Artist Fern Petrie’s work is a cultural collision of her combined Maori heritage and her European ancestry.
UPROOTING to another country can pull you in unexpected directions.
When accomplished Tuart Hill artist Fern Petrie left her native Auckland in New Zealand for Perth five years ago with just one month’s notice (it was for her husband’s work as a geophysicist), she had to adjust to a new life in a new landscape.
However, a job at an art supplies store set Petrie – a proficient carver and print-maker with an extensive list of solo and group exhibitions to her credit – on a new creative journey.
“I’d never done any painting, but at Jacksons, I worked opposite the oil painting stand, and kept looking at those oil paints every day and then finally, I tried it, and felt a real connection with colour, which I haven’t really experienced a lot of,” she said.
“In Maori design, all the colours are from the land, so you’ve got your ochres, browns, blacks and so on, but the really bright colours – the renaissance kind of colours – are something I’ve only started working on in the past couple of years.
“And in New Zealand, it’s always rainy or windy and changeable, but in Perth, it’s just bright and sunny all the time and I think that brightness has come through in the paintings.”
Petrie’s latest exhibition, Cabinet of Curiosities, is a collection of 40 oil paintings, gouache and sculpture works inspired by photographs from the Victorian era, and designed to entice viewers into a world of mystery and spur their inner curiosities.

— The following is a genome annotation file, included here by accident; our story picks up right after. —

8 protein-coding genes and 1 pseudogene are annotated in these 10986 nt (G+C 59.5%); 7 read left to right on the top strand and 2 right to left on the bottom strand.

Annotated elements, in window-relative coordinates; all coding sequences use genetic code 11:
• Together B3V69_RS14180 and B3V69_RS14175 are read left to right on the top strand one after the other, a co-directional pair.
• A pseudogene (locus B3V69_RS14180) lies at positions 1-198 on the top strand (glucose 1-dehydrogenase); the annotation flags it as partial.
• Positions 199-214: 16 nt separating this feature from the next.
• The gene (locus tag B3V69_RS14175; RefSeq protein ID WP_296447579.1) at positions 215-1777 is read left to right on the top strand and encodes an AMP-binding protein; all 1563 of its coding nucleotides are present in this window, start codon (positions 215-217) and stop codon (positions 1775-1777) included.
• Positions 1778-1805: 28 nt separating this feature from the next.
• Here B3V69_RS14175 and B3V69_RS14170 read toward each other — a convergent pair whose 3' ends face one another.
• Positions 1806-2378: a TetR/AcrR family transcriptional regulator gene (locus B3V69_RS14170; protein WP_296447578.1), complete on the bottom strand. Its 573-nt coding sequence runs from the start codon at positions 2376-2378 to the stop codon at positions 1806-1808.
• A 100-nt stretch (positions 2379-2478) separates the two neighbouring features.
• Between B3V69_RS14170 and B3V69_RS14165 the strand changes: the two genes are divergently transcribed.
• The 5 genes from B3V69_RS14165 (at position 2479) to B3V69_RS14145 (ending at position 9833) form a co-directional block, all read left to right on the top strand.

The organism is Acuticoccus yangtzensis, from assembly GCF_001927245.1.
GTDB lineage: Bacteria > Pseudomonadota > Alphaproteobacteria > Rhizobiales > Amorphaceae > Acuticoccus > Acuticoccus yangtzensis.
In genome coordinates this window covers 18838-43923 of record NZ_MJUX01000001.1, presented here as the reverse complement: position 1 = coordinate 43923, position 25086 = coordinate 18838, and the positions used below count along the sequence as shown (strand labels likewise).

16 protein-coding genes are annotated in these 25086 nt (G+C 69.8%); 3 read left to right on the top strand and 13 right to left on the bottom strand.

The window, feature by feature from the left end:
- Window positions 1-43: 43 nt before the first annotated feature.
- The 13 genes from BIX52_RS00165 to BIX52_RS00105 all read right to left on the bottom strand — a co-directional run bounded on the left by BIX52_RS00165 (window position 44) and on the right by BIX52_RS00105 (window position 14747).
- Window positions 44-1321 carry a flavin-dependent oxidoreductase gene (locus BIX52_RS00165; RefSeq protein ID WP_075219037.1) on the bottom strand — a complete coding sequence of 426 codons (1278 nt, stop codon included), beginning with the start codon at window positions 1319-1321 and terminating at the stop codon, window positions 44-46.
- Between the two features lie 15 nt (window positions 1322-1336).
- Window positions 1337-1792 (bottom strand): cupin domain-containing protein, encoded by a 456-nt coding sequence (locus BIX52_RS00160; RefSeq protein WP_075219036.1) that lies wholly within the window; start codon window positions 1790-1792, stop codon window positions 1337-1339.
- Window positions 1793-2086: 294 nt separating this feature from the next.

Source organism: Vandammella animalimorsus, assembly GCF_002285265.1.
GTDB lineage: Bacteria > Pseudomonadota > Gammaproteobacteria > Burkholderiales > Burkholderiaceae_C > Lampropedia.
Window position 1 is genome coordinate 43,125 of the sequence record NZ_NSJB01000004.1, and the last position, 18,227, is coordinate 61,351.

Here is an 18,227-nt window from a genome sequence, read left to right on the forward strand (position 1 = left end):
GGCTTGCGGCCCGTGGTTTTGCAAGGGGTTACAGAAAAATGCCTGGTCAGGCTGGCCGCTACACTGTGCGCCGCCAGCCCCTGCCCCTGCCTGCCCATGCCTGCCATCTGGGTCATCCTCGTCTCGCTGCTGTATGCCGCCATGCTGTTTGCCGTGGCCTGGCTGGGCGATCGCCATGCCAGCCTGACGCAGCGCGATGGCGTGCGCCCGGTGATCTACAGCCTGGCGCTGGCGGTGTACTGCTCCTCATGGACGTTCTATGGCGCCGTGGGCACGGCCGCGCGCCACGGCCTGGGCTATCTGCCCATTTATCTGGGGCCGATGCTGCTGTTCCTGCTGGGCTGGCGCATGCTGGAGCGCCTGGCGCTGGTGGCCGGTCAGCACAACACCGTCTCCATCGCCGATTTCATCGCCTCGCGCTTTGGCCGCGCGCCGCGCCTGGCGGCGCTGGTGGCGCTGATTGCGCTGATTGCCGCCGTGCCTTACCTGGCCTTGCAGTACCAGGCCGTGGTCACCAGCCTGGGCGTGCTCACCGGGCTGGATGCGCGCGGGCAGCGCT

At the heart of her work is a cultural collision of her combined Maori heritage – strengthened while studying at Te Toi Hou, Auckland University’s Maori arts department – and her European ancestry.
“I learnt how symbolism plays an important part in Maori art… it’s important to know about your family history and cultural heritage,” she said.
- Cabinet of Curiosities is showing at Murano & Gullotti, Subiaco, until December 10.
|Fern & Nik in front of 'The Sisterhood'|
|Outside the gallery looking in at the doll 'The Secret Society'|
The opening night of my new exhibition ‘Cabinet of Curiosities’ was the glorious end to a year long journey. Over forty works were displayed in the Murano & Gullotti gallery in Subiaco, Perth amongst the glittering opulence of Murano chandeliers. My friend Chris wowed gallery goers with his mesmerising contact juggling with crystal balls and the fortune teller read her cards all evening to the gentle strains of the harpist. As always I was thrilled to see my friends and loved talking to people about the symbolism which informed the creation of this collection. It was a joy to meet those who will soon take pieces home and reconnect with those who have collected in the past.
|'Fortune Favors The Brave'|
|'The Curtain Rises'|